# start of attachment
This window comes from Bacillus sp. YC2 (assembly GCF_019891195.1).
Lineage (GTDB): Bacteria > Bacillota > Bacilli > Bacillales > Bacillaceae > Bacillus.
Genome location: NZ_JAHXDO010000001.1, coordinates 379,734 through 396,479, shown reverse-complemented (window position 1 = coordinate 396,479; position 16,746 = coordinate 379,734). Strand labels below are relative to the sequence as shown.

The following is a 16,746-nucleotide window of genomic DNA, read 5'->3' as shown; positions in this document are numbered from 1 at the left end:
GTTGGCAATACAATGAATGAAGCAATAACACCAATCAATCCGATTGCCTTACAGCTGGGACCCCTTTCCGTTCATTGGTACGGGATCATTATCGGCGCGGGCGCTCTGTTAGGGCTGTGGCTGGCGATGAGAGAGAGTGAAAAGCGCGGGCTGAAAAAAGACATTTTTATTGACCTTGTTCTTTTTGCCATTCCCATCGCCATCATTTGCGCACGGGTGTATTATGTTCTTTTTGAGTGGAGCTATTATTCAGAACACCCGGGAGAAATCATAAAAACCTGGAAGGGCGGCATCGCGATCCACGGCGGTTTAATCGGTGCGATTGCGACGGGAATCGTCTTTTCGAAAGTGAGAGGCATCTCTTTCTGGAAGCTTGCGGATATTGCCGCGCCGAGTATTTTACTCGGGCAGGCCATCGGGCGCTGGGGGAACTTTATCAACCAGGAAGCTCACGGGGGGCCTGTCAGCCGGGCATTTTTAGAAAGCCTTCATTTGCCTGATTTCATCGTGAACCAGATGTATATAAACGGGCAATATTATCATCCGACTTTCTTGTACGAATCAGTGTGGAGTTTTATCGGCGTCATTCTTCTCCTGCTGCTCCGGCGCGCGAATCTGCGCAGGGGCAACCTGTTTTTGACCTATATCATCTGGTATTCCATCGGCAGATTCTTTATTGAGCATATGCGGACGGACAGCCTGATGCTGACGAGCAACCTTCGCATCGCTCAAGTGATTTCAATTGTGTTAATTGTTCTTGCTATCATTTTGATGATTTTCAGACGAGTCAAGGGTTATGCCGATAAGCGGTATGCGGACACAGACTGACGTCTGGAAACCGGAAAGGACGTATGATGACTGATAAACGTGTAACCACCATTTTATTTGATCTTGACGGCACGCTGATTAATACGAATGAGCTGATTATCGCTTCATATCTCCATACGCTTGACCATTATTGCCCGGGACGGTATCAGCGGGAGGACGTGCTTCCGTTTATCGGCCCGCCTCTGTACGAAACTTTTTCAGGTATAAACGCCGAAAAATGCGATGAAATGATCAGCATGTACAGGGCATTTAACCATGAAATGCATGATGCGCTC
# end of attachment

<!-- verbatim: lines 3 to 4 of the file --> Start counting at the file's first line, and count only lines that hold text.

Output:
Genome location: NZ_JAHXDO010000001.1, coordinates 379,734 through 396,479, shown reverse-complemented (window position 1 = coordinate 396,479; position 16,746 = coordinate 379,734). Strand labels below are relative to the sequence as shown.

The following is a 16,746-nucleotide window of genomic DNA, read 5'->3' as shown; positions in this document are numbered from 1 at the left end: